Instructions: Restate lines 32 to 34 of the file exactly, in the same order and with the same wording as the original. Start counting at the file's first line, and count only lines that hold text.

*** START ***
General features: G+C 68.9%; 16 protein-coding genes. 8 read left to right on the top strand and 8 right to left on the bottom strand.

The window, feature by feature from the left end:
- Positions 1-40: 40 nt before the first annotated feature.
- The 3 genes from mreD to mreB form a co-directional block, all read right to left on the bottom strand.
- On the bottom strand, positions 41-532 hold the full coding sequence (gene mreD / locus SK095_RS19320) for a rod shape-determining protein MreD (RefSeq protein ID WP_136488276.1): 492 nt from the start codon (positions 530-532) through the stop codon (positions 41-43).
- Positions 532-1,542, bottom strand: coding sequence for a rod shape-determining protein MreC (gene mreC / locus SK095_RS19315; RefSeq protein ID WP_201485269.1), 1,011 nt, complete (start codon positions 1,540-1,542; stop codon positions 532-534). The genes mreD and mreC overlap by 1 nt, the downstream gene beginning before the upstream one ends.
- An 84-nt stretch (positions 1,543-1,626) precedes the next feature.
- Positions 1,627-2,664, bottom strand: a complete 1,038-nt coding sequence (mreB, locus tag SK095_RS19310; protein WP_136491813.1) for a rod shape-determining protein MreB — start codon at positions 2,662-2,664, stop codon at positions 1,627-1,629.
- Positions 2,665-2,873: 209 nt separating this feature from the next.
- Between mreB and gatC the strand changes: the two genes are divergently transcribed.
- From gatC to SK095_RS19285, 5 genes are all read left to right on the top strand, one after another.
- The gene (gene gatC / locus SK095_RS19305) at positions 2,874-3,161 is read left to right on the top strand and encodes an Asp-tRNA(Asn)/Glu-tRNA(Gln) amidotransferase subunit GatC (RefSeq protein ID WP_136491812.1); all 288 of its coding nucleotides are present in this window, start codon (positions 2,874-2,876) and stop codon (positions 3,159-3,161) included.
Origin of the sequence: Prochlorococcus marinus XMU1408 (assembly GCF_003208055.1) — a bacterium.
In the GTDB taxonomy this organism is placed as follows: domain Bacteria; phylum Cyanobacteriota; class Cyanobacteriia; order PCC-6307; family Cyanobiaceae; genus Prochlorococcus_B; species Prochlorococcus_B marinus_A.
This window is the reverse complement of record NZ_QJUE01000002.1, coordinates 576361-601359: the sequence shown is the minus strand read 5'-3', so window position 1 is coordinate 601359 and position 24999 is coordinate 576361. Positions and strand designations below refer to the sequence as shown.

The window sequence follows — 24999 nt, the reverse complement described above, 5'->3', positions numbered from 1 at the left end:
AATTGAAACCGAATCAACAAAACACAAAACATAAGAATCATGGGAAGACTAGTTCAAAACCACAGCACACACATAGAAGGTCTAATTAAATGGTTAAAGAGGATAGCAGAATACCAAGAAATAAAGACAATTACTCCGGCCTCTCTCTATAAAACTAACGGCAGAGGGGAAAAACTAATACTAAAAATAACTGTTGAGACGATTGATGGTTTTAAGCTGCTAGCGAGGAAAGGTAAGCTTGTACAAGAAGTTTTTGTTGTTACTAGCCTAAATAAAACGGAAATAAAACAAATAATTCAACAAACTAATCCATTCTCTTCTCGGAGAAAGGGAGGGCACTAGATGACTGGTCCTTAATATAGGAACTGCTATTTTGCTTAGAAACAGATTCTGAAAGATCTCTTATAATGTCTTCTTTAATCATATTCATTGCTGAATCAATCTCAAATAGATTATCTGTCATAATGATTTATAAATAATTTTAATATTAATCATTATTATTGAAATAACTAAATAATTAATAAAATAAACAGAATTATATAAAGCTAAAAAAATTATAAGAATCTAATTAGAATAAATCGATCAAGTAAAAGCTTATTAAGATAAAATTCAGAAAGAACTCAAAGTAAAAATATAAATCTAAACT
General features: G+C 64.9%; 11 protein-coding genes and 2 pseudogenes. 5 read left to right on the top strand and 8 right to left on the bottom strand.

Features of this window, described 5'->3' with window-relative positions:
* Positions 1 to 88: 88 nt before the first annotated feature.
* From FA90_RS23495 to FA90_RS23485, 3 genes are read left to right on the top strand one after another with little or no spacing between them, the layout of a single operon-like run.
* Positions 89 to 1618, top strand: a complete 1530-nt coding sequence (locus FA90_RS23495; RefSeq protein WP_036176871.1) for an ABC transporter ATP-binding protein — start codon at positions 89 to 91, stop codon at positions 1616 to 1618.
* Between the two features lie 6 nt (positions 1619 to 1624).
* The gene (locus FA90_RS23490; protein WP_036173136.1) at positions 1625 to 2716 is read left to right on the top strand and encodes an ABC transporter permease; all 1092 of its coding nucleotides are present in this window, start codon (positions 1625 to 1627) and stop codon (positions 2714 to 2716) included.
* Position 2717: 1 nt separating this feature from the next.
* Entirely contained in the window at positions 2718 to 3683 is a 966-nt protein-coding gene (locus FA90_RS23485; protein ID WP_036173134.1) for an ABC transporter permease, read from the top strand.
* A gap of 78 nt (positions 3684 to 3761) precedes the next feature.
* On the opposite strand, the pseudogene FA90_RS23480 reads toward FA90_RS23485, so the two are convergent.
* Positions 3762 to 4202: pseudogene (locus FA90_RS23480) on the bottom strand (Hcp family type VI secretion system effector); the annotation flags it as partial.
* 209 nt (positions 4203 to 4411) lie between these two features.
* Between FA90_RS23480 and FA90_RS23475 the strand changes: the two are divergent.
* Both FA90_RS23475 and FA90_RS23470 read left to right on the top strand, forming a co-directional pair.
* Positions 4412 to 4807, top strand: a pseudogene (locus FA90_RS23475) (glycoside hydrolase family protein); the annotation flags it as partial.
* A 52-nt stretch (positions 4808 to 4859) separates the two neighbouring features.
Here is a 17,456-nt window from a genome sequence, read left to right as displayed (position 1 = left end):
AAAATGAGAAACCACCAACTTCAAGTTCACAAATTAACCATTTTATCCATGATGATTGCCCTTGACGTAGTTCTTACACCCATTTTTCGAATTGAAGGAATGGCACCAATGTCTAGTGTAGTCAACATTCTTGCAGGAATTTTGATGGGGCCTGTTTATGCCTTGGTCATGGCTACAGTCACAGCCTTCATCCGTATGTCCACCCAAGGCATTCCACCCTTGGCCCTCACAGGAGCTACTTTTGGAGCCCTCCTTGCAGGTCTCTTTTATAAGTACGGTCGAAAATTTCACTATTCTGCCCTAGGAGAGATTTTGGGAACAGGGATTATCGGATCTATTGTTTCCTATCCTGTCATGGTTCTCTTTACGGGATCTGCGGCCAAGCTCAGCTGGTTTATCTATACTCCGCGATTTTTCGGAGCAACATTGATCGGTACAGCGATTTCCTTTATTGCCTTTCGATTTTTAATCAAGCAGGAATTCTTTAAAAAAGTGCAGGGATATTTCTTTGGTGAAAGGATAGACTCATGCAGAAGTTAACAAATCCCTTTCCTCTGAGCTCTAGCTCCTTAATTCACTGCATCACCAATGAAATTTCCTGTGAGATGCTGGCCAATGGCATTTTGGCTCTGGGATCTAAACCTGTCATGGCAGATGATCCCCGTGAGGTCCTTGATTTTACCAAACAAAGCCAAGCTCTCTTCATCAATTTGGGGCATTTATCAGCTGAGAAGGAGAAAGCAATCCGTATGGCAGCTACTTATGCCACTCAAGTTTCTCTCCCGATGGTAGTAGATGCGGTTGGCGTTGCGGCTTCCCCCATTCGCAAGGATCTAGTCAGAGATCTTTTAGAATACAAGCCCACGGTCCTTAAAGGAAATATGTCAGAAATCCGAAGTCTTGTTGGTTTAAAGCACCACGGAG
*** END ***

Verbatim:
* Both FA90_RS23475 and FA90_RS23470 read left to right on the top strand, forming a co-directional pair.
* Positions 4412 to 4807, top strand: a pseudogene (locus FA90_RS23475) (glycoside hydrolase family protein); the annotation flags it as partial.
* A 52-nt stretch (positions 4808 to 4859) separates the two neighbouring features.